BCLI launches project on a Franchise Act for British Columbia
October 5, 2012
BY Alison Taylor
Vancouver — 5 October 2012 The British Columbia Law Institute (BCLI) has begun a new project on franchise legislation for British Columbia. The project will examine whether there is a need for franchise legislation in British Columbia and, if so, what features it should have.
There is typically an inequality in bargaining power between franchisees and franchisors in negotiating complex legal agreements, with franchisees at a significant disadvantage in terms of disclosure of information and control of business decisions. “Unlike some other provinces in Canada, BC does not have any legislation to regulate franchises and provide legal protections for franchisees,” noted BCLI executive director Jim Emmerton. “Through this project we hope to address this concern by reviewing the Uniform Franchises Act and making recommendations on whether this Act is an appropriate model for BC”. Key features of the Uniform Franchises Act, a prototype statute developed by the Uniform Law Conference of Canada, are provisions dealing with disclosure, the duty of fair dealing, rights to rescission, damages for misrepresentation, and dispute resolution.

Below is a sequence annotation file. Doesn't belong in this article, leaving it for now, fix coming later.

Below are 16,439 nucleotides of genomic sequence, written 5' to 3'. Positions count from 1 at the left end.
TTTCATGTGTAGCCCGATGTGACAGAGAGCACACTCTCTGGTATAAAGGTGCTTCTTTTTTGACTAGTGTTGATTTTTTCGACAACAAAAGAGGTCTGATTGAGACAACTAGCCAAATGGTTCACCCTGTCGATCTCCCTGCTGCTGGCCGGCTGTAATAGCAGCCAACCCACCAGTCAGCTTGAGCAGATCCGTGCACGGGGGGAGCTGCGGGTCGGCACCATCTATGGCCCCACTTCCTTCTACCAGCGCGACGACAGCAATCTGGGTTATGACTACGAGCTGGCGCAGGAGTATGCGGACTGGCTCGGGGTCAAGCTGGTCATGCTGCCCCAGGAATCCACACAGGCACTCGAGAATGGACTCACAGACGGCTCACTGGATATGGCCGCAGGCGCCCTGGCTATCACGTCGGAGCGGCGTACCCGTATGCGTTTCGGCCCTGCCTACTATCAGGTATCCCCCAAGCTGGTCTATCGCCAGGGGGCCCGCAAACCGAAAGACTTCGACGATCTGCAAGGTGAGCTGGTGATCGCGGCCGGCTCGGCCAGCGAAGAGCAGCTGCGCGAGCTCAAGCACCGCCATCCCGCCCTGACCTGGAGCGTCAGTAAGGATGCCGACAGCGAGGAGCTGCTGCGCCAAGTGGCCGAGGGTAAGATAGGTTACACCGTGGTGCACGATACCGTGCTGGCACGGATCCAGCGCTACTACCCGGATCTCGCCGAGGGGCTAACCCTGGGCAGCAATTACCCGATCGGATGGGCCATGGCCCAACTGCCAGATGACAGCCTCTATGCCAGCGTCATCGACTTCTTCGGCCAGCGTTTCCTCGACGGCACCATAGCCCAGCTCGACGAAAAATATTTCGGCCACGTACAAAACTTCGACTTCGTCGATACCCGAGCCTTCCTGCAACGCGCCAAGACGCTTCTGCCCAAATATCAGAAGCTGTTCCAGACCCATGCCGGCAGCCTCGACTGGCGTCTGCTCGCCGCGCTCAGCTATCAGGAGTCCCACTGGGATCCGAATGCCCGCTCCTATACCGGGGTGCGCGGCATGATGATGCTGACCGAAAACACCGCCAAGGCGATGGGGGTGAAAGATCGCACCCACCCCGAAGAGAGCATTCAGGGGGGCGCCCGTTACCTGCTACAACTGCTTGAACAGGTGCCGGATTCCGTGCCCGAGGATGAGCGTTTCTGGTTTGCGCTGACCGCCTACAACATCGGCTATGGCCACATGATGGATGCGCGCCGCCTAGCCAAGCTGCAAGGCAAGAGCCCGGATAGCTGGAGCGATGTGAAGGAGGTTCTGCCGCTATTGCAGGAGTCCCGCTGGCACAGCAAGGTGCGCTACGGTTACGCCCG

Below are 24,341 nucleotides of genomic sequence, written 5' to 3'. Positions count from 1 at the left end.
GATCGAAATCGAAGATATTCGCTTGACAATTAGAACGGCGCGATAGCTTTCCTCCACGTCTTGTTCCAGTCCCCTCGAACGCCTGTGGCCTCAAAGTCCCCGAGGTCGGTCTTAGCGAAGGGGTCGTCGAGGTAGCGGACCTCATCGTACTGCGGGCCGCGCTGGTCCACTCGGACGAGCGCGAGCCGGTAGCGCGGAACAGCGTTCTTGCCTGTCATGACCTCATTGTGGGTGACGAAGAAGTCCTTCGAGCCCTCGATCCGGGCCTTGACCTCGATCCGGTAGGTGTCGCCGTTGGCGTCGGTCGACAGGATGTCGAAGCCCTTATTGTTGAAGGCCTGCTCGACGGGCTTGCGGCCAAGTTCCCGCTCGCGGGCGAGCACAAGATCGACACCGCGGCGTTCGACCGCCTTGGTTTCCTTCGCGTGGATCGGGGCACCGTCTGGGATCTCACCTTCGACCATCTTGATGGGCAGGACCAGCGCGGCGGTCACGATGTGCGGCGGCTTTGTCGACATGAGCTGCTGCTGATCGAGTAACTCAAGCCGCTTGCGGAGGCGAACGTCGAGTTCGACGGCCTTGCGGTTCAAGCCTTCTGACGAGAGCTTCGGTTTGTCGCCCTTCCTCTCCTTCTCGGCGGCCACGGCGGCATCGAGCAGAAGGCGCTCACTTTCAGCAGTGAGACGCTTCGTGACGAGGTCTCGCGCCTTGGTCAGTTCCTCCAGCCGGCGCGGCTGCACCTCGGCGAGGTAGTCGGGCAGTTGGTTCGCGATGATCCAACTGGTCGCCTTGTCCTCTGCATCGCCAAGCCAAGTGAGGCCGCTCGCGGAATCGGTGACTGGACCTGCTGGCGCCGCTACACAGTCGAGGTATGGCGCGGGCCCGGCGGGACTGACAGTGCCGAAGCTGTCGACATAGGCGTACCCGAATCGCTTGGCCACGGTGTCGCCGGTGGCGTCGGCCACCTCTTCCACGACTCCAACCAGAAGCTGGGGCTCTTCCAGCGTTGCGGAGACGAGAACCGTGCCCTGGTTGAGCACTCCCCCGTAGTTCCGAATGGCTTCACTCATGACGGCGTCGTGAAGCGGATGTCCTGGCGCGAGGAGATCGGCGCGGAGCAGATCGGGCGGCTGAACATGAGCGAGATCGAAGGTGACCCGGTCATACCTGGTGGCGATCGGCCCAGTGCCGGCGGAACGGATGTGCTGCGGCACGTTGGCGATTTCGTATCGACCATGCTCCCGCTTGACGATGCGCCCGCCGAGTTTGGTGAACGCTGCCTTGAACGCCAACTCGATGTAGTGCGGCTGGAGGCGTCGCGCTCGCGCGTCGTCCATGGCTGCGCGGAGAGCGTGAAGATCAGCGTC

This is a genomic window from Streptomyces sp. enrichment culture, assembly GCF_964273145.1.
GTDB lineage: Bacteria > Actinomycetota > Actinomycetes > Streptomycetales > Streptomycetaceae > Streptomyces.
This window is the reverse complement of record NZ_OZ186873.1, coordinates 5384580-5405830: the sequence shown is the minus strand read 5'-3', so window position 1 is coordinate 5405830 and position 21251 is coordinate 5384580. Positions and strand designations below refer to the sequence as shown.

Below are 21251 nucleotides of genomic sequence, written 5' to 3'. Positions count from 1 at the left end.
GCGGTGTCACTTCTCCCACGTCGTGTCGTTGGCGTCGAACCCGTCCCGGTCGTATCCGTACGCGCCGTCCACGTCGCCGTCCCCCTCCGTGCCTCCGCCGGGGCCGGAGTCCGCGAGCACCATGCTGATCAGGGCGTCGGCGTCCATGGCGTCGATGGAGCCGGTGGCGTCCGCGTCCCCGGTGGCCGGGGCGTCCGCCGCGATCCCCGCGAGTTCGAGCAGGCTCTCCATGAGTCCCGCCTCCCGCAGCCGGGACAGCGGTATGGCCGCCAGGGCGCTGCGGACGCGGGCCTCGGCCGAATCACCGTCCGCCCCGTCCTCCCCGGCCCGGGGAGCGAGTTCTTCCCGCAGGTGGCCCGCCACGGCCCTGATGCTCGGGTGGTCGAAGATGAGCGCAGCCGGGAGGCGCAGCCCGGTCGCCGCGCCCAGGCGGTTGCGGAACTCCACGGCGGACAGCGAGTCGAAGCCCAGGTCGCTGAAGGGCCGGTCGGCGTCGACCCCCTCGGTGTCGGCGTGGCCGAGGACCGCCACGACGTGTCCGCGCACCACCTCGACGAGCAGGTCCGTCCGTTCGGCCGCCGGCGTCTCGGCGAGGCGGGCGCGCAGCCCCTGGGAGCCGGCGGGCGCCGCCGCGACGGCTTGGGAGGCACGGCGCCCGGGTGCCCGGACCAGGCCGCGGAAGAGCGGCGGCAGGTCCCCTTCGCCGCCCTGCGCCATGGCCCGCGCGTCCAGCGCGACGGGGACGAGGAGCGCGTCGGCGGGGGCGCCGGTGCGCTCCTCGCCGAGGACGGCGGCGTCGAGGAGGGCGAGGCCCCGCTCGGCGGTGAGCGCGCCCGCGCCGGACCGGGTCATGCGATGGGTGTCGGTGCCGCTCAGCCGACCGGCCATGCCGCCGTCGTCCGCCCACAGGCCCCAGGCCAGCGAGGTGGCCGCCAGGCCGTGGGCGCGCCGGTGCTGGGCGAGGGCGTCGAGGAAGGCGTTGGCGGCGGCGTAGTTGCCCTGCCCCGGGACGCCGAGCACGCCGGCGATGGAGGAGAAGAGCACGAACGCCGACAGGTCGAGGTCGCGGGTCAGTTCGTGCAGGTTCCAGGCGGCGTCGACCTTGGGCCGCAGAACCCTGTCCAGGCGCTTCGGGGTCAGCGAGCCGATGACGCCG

BCLI aims to promote and contribute extensively to an informed discussion on the question of franchise regulation in BC. BCLI will publish a consultation paper with tentative recommendations, which will be used to consult broadly with the public. BCLI will then produce a report with final recommendations and draft legislation. A backgrounder on the project is available on the BCLI website (www.bcli.org).
BCLI strives to be a leader in law reform by carrying out the best in scholarly law reform research and writing and the best in outreach relating to law reform.
Greg Blue, Q.C., Senior Staff Lawyer
British Columbia Law Institute
Email: [email protected]
Tel: (604) 827-5337